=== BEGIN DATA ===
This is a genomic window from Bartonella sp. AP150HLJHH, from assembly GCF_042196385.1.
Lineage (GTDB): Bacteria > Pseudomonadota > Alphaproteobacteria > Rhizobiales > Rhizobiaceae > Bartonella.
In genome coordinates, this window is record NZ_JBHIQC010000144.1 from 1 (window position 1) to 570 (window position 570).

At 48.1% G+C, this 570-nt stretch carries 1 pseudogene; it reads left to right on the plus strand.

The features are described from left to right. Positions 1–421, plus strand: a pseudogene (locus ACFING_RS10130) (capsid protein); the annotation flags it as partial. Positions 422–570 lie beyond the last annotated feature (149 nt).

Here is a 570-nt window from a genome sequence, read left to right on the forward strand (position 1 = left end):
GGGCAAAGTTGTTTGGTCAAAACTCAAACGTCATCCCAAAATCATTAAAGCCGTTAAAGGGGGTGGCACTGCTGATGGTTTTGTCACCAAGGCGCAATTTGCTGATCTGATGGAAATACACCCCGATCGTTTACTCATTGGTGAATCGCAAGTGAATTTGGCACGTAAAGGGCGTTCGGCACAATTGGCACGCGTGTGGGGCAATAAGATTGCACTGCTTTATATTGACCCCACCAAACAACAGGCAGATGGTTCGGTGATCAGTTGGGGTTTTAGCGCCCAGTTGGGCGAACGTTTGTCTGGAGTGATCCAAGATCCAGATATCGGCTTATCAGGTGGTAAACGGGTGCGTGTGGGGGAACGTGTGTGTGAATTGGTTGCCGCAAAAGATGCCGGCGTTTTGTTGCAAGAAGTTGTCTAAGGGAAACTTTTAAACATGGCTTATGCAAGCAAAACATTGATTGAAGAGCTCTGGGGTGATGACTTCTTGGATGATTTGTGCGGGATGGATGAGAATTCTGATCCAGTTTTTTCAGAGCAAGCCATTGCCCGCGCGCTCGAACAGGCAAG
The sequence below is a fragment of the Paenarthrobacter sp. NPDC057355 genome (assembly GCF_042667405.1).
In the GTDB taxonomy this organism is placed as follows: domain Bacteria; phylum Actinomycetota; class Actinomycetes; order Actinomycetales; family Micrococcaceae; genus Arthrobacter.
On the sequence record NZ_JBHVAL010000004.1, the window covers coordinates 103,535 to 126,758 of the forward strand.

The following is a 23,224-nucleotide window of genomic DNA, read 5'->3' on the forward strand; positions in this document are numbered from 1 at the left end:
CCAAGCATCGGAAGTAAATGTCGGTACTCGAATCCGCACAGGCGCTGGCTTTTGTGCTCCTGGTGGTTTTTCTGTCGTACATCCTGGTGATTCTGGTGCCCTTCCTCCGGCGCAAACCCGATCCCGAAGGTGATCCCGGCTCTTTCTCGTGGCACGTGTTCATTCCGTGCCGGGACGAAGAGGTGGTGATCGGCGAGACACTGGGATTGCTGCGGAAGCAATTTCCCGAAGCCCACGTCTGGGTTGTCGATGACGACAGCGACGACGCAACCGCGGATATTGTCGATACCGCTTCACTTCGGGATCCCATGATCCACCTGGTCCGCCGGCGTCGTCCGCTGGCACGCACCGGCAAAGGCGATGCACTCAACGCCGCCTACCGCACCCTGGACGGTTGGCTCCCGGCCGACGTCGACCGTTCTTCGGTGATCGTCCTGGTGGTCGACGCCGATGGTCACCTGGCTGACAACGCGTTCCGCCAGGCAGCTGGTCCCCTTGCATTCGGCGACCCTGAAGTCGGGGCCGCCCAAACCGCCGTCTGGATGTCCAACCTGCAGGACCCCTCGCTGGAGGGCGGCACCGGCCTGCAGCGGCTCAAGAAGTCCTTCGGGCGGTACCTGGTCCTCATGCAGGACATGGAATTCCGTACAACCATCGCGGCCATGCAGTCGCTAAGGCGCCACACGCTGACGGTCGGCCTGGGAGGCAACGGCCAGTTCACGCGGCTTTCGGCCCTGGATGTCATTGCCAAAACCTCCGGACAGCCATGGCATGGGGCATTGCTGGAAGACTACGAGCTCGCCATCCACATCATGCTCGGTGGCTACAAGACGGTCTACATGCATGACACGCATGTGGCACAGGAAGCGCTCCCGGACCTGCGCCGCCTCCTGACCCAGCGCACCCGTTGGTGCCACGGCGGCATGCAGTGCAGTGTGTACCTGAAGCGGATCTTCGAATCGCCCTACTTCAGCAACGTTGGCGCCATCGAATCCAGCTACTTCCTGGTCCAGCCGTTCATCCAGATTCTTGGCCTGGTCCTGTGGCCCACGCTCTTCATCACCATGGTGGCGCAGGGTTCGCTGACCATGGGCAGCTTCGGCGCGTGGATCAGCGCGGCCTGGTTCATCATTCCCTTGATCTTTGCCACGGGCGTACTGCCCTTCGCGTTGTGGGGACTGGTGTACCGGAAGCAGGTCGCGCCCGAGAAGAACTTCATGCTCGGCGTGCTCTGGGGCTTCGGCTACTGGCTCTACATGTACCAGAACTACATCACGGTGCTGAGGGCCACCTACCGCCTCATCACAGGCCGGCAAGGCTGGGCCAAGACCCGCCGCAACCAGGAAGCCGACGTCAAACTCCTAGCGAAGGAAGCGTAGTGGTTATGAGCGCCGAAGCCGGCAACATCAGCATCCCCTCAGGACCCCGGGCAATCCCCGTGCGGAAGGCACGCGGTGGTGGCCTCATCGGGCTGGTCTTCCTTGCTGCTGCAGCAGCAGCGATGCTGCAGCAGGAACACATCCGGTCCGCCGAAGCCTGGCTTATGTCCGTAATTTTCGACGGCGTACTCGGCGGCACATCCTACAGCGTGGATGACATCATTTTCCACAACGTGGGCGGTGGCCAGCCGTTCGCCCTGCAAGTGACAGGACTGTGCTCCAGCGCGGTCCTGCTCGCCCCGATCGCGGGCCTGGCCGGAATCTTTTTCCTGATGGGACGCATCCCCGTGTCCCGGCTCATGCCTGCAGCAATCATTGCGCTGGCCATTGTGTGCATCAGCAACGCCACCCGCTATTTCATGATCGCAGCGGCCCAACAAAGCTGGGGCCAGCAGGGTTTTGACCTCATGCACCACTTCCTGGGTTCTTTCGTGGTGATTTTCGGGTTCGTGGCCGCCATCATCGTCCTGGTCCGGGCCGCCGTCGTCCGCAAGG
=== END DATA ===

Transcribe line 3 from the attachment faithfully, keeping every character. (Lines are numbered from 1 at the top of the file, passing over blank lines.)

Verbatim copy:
In genome coordinates, this window is record NZ_JBHIQC010000144.1 from 1 (window position 1) to 570 (window position 570).